Well forgiveness is a choice and not to forgive means one is not willing to let go of the past so they can move on, we are the only creatures on the face of this earth that does this to themselves and it’s all by choice. We choose to be miserable by not forgiving and letting go, again by choice it’s our own decision. And we are to act as though all is well because that is what you want to happen, and if it keeps on happening then let go and walk away, or find a way to help the one that keeps injuring them-self and the one they love. Act in faith for it is your faith that saves you, because it is what the good book says, not that he would save you from your self, but he did give you tools and rules that if applied will work if you believe in them, they are for all not just some, but all those who believe, and who take these words to heart and act upon them! Believe and have faith, ask for strength to endure this test of your faith!

  • Ceduffy11

    the “past” re-visits me so often, I find it too difficult to forgive. I can’t trust anybody and I can’t believe there’s true goodness in anybody’s heart. It’s sad.

  • Ampenny51

    Even if you never say anything to the person you have forgiven, because they really did not know they were in need of forgiveness from you in the first place, it is very freeing to the forgiver. In my case I am now able to pray for that person who is now in a fractured relationship situation between the spouses, whereas, in the past (pre-forgiveness) I would not be crying out for God to help them. And isn’t that what God wanted of me all along….

  • Troubled in Tampa

    I am struggling with this problem right now.  Bitterness is HUGE in my marriage. My husband has a tremendous amount of bitterness and is just negative and very unpleasant to be around.  I never know the mood he’ll be in.  I have “forgiven” him and listened to all the times he promises to change and it continues again and again.  Ryan’s comment above was interesting to me.  He said:  “The burden remains on the person harboring the feelings. There is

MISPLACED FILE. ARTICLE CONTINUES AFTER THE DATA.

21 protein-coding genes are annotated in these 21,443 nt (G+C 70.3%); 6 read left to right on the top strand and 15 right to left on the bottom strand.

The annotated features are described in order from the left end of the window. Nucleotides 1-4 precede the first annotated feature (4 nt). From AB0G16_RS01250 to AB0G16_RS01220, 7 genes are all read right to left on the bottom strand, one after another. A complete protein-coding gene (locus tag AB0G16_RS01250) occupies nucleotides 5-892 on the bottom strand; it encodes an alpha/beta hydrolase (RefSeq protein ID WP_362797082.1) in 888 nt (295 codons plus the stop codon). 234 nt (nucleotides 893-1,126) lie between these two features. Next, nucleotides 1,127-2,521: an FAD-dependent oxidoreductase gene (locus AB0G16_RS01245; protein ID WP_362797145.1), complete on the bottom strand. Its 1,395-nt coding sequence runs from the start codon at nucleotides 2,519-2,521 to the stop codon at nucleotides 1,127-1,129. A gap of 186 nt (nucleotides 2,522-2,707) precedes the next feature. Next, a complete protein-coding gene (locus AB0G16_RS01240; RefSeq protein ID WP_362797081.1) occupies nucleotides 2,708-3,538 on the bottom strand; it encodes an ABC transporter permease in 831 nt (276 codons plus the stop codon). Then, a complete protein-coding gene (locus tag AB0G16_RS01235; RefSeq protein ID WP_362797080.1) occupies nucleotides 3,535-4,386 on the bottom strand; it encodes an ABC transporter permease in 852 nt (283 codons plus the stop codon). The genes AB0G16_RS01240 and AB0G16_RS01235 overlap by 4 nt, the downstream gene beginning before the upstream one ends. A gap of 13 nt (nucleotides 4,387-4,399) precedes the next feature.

nothing as sweet as the peace that follows forgiving someone…….even
    if they are wrong. I don’t agree with allowing others to continually
    take advantage of you either and that needs to be dealt with. In the
    end, the best thing for one’s own soul is to forgive. if the other
    continues the patterns of destructive relationship acitivity that
    cannot be ignored…………but there is no sense in adding more to
    your burden than your already dealing with by keeping the past present
    as Mark has mentioned……even if it is done for the selfish purpose
    of peace of your own soul! ”  The interesting part is…his comment about continuing to allow the to take advantage of you…it and it needs to be dealt with! H O W is my question.  My husband went to counseling on his own ONE TIME in our 17 years of marriage. Just recently…but that was it.  ONE time.  One visit won’t fix anything.  I am struggling to forgive him and I am beginning to harbor alot of bitterness and resentment.  It’s destroying our marriage. I dont’ know what to do.